And while the technology is cool … I particularly love the way that Michael Wesch has pulled together a compelling storyline integrating message and medium. The possibilities that this opens up for digital storytelling and brand engagement/promotion (in particular) is considerable. Of course, this will not be without risks … but then, neither is crossing the road.

Mindmeld with Mindblob … a kind of reading list

Originally uploaded by Precious Roy.

When our favourite bloggers suddenly close up shop it can come as a bit of a shock. Where are they? What’s going on? And as the time elapses, the questions become deeper — is there something serious? Was it something I said (or because I didn’t).

My good friend Mindblob has been out of action for a while … attending to the other things in life … like life. So to help him out, I have put together a little list of things that I have loved over the last few weeks. Feel free to chime in with others!

Blog ROI is the New Coffee

Blog the New Coffee
Originally uploaded by penmachine.

When coffee was first brought to Europe it caused a sensation. And as coffee houses sprung up across Europe, they became viewed variously as dens of iniquity and places of underhand dealings. Gradually though, coffee became respectable, and now I can hardly string two words together without a cup. Underlying this is, of course, a powerhouse global business that revolutionised the economies of the great trading nations of the 1700s.

Mario Sundar has a great post today over at MarketingProfs, talking about the ROI on blogging for businesses.

He draws on some very interesting analysis from Charlene Li at Forrester. Of course, when it comes down to quantifying the potential or real returns of blogging it is very difficult. Sure we can track user traffic, we can monitor the flow of users from a blog to other parts of a site and we can count comments, subscribers or feeds. But how do we measure engagement?

Mario’s view is that you start with an understanding of “ownership” … which is a great concept. But it presupposes that your corporate content is worthy or, or in a state ready, for sharing/co-ownership. However, it is a very interesting topic of conversation, and one that is many corporate and non-corporate bloggers are interested in — my friend Lewis Green recently started a conversation on exactly this topic.

And while Blog ROI is a great topic, it is just like a great cup of coffee — we know what we like and have a taste for particular brands. And while we may not know why some of the metrics make sense (we may even prefer to go with gut feel) … there is no doubt that the team that cracks this code will be worthy of the millions that will be bestowed upon them.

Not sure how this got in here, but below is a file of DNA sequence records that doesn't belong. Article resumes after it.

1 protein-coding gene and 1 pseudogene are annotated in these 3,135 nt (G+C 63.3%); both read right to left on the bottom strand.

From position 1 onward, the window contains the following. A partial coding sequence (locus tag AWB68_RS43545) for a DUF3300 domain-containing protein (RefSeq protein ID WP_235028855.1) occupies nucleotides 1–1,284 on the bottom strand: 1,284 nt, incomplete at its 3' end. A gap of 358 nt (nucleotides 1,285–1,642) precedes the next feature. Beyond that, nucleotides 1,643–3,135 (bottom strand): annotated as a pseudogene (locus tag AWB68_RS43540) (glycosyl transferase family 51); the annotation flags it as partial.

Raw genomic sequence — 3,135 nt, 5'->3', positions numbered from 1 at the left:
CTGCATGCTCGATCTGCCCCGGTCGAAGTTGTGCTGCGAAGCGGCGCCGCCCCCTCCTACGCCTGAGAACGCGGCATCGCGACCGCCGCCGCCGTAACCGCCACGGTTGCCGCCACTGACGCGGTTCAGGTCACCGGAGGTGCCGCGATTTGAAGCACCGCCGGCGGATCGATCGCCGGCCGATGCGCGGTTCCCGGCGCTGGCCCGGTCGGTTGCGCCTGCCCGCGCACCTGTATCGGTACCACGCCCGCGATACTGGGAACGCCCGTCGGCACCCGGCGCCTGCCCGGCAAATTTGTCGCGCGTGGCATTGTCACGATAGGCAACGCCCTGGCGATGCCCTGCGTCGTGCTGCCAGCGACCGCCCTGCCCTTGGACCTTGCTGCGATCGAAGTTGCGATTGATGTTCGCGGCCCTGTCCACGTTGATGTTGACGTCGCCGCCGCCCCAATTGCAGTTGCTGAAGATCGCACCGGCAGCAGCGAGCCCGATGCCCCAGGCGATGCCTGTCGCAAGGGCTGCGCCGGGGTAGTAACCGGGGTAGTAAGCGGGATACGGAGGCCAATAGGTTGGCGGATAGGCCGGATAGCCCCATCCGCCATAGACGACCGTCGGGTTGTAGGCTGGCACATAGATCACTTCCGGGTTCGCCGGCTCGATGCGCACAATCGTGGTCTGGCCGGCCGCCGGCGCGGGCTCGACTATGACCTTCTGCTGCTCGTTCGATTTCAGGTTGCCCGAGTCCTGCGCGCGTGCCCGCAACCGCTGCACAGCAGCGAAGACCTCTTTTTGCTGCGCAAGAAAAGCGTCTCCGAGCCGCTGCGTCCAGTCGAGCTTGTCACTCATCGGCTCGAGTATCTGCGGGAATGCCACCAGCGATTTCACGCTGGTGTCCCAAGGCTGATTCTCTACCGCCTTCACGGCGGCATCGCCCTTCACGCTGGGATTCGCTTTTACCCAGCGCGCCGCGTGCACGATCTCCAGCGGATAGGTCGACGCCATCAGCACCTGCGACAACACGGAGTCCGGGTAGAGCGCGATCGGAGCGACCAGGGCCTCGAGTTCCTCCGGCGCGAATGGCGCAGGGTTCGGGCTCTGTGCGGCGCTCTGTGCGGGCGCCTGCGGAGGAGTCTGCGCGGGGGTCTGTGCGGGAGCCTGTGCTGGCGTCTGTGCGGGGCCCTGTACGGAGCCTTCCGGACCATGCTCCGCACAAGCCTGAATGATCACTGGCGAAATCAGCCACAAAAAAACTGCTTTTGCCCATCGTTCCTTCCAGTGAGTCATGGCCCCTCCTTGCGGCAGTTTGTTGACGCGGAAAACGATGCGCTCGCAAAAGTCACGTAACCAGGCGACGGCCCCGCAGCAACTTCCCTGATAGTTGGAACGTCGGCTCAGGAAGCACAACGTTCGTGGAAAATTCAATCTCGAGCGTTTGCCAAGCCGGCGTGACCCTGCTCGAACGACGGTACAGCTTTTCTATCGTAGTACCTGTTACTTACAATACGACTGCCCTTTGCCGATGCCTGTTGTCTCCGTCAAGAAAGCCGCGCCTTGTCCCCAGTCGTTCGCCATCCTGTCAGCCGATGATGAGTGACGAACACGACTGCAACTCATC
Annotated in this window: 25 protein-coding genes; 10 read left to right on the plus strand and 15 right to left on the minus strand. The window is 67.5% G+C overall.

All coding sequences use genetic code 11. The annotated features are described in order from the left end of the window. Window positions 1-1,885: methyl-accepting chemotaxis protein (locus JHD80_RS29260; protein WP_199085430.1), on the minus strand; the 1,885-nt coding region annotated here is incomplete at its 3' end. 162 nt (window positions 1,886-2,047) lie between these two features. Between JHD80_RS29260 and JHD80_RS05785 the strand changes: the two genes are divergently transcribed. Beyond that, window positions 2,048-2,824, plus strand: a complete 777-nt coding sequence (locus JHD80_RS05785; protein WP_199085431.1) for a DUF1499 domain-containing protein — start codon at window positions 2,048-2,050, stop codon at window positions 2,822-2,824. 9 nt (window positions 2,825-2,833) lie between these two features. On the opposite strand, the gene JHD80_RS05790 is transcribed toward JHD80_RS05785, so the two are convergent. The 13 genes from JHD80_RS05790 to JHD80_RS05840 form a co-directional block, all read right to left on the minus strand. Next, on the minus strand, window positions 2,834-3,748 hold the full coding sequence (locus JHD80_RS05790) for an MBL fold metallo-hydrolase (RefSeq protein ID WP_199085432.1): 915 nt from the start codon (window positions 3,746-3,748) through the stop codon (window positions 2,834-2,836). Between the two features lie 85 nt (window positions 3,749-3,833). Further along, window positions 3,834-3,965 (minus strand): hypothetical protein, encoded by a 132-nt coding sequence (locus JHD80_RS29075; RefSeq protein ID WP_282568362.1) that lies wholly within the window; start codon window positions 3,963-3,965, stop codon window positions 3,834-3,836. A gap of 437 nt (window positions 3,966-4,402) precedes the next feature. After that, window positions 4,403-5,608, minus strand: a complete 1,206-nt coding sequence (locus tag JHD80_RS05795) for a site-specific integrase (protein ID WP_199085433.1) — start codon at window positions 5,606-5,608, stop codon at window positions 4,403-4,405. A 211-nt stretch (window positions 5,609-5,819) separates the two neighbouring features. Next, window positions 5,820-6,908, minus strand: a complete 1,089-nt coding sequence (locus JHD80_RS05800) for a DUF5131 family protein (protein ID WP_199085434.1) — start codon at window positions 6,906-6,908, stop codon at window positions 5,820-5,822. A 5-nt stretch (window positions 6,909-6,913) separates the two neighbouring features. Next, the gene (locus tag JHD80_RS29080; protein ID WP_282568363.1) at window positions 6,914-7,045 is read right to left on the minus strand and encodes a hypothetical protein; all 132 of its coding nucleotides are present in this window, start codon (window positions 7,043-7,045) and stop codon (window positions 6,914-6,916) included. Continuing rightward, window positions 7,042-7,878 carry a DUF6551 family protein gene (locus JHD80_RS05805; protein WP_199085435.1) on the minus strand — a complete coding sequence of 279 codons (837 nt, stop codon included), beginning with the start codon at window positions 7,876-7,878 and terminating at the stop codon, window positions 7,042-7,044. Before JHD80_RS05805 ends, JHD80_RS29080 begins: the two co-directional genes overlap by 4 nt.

Always the Bridesmaid?

Andrewhowellscartoon_1 A friend of mine, Andrew Howells, has an entry in this year’s Bald Archies. For those non-Australians out there, the Bald Archies is an exhibition of paintings that parody Australia’s premier portraiture prize, the Archibald Prize.

Andrew’s painting depicts Australia’s Prime Minister, John Howard, as a bride, with his Treasurer, Peter Costello as the dejected bridesmaid. This reflects recent political events and neatly puts the situation into a typical laconic Australian context. Hope you like it!

Stripped Bare

striptease sur scene
Originally uploaded by _boris.

There can be something wholly seductive about writing. It can be so for the writer as well as the reader.

On the writing side, you are often unsure as to where your story will go. For example, this post, can at any time, veer away from my honest intention. I am in a constant state of anticipation and determination — desiring a certain word or direction but also perilously close to letting my ideas take a new, random way. Yet when I began this post, I knew where I wanted it to go … I just don’t yet know how to get there.

The writers I admire are brave beyond measure. They write with a ferocity that seers my eyes. They tell me the truths that others would keep secret. And they share the preciousness of their world in ways that invite us all in. Some of these writers are aware of the striptease that they invite us into; others work into it, becoming aware over time; and a final group play at striptease but become too self-conscious and laugh it off. But make no mistake. There is both art and desire in all these forms.

Though I am sure he would be horrified at the suggestion, Russell Davies is a master of striptease. His ideas flirt outrageously with the front row readers of his blog, hinting at something richer, more intense and just slightly out of reach. Suddenly, with a glance to the left, another thought careers across our line of vision and we are caught watching, gaping, panting. How does he do it? How does he sustain it?

Just take a look at his long work-in-progress posts on upcoming presentations. Watch how he starts slowly, drawing us in with provocation, gentle prodding and (what is that?) a purr … there are images, juxtapositions, finely arrayed graphics and a clever smile. But at the end, we find we get MORE than we bargained for … because for Russell, it is not just the tease, it is the full strip. He willingly pares down his ideas in front of our eyes. He shows the steps necessary to make it work. He shares, generously, the experience and ingenuity that has made him a leader in his field. And he does this with good grace.

This week, Russell’s openness and community spirit was put on trial. He was stripped bare at a time and in a way that was not of his own choosing. The nakedness hurt. But it didn’t stop him posting his reaction to it. And while I understand needing to hide for a while, I hope that he is soon back … feather boas and all.

Update: I forgot that my friend, Marcus Brown, is very angry about this. And with good reason … especially if these sorts of attacks become yet another way of censoring the ideas and collaborative efforts of others.